WOODRUFF-ARBOR VITAE - Kate Pelham was a Northwoods doctor from 1931 to 1956. Her medical service to the community made her a legend--and it was all done without a hospital.
In 1953, students from Arbor-Vitae-Woodruff Elementary School collected a million pennies to help build the area's first medical center.
From now until May--Some AVW students are on a mission to repeat history for Dr. Kate's Scholarship Fund.
Today at Citizen's Bank in Woodruff--AVW 3rd Graders went to make their first deposit. AVW teacher Joanne Fitz Patrick likes to see the kids have some fun. There's always a lesson to learn whether students see it or not.
"The teamwork and the cooperation and the research and the history the kids are learning about our community is just huge there's just so much for them to take part in. And the excitement that's growing at our school about the idea of getting a million pennies again is just awesome."
Dr. Kate Musuem Curator Marsha Doud knows what those kids did for the community. She's proud to see the tradition is alive today.
"Sixty-years later new generations of kids are learning their legacy, their schools legacy to the community."
The 60th Anniversary Million Penny Parade is set for May 25th.
RHINELANDER - Rhinelander's July 4th parade will follow a slightly different route this year, due a major downtown reconstruction project. But the parade organizer says people are as excited as ever for the celebrations.
Instead of going down Brown Street as in years past, the parade will step off right in front of the Oneida County Courthouse on Oneida and Davenport Streets. The route will then go down Pelham Street, past City Hall, and north up Courtney ending at Young Street.
"We know there's excitement when they're saying, 'Is there going to be a parade? Is there going to be a parade? How are you going to do it,'" parade director Dale Schlieve said.
PHILLIPS - Having just finished her sophomore year in high school, Park Falls' Allison Michels can barely drive a car legally. But even at a young age, she, like many high schoolers in Price County, is already taking college-level classes at Northcentral Technical College.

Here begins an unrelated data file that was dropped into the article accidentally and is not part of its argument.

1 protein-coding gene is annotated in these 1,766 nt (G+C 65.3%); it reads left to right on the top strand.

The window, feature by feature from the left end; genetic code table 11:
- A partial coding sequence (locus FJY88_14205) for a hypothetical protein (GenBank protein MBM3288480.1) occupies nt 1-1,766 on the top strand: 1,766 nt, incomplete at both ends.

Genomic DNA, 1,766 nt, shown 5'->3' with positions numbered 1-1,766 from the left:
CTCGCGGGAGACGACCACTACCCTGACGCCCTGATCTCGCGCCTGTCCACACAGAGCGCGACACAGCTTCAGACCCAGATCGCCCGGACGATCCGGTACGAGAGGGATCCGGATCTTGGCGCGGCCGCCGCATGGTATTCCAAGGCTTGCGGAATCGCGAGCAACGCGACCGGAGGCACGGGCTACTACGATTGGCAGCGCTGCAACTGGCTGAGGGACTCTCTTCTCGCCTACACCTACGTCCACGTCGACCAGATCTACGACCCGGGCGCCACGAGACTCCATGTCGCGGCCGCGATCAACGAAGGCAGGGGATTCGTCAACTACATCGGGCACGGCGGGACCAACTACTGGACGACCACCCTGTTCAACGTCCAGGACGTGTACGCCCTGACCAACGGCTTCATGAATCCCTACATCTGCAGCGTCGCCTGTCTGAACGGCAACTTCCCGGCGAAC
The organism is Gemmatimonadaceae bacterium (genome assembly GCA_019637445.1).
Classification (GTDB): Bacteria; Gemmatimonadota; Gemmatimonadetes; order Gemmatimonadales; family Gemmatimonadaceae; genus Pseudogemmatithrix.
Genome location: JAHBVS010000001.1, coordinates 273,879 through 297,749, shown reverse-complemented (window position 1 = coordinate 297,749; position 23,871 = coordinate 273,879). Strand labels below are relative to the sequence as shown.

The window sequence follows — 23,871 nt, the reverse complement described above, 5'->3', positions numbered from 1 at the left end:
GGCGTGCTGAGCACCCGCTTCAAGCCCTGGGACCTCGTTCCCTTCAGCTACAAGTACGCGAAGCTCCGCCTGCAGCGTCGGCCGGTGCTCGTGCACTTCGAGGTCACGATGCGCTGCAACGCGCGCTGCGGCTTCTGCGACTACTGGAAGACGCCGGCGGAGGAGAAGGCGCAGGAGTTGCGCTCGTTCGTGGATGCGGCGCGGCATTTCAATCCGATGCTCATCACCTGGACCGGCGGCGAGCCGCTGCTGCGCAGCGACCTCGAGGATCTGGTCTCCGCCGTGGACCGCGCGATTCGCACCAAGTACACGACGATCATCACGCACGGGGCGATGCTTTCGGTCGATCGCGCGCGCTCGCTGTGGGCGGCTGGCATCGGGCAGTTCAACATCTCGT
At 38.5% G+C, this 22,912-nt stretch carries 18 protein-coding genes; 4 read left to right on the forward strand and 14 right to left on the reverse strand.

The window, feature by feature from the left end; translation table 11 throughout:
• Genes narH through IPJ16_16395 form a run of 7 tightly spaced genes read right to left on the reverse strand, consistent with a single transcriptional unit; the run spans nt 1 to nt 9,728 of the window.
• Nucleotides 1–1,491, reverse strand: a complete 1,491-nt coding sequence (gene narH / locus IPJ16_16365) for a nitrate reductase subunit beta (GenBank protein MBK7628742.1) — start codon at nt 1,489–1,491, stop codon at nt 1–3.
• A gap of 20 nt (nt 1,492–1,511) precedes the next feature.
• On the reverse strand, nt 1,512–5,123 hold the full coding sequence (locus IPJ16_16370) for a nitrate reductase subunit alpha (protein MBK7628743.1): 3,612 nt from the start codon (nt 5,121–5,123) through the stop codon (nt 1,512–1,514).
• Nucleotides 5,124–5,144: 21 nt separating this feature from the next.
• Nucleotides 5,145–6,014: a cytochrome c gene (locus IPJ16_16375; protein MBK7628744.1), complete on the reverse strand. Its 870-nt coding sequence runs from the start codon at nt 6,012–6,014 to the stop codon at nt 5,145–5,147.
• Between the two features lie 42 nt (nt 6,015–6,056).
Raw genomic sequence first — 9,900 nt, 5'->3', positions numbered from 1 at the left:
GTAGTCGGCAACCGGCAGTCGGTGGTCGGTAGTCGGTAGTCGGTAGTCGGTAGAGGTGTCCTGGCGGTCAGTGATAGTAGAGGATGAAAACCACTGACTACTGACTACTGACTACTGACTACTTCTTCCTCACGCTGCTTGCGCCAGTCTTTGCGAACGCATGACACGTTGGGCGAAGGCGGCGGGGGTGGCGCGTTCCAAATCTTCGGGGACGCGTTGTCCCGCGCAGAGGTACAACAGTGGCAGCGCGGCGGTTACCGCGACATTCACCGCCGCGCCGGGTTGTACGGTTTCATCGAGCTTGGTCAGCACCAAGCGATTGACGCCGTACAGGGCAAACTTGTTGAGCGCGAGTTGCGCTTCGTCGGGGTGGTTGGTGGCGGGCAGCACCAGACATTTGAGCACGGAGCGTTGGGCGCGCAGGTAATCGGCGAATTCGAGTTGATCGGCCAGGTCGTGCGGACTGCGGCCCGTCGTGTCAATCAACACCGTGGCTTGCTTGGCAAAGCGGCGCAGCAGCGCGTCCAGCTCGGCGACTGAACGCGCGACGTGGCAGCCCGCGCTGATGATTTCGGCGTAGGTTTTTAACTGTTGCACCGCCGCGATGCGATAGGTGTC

Michels is taking advantage of a summer Certified Nursing Assistant class at NTC's Phillips campus.
RHINELANDER - You can find a lot of signs around downtown Rhinelander this summer. Some say "road closed," others say "detour". But some new, large signs will help you find all the downtown businesses are still open.
Downtown Rhinelander, Inc. printed several laminated signs directing people to those downtown shops and restaurants. The signs will be placed on Lincoln Street as well as various entry points downtown.
Hext Theater Owner Jim Hext, who serves as DRI's promotions director, says some store owners put signs up in front of their buildings, which made a big difference.
"A lot of traffic flowed to their businesses then because of the signage that they put up," Hext said. "So this is in hope that people will kind of see that as well too."
LAONA - This time last year, staff at Camp LeFeber in Laona thought they weren't going to have another season. The Boy Scout Camp was set to close last summer, but with the help of one group and people in the community, it'll stay open this year and perhaps for years to come.
Camper Erik Norlock has made the trip from Whitefish Bay to Camp LeFeber in Laona since he finished 5th grade.
"I care a lot about every single scout that we have here," said Norlock. "And being about to do it in such an amazing place is really something that touches home for me."
But the now high school graduate and hundreds more boy scouts who travel to the camp every year almost didn't have a place to go back to.
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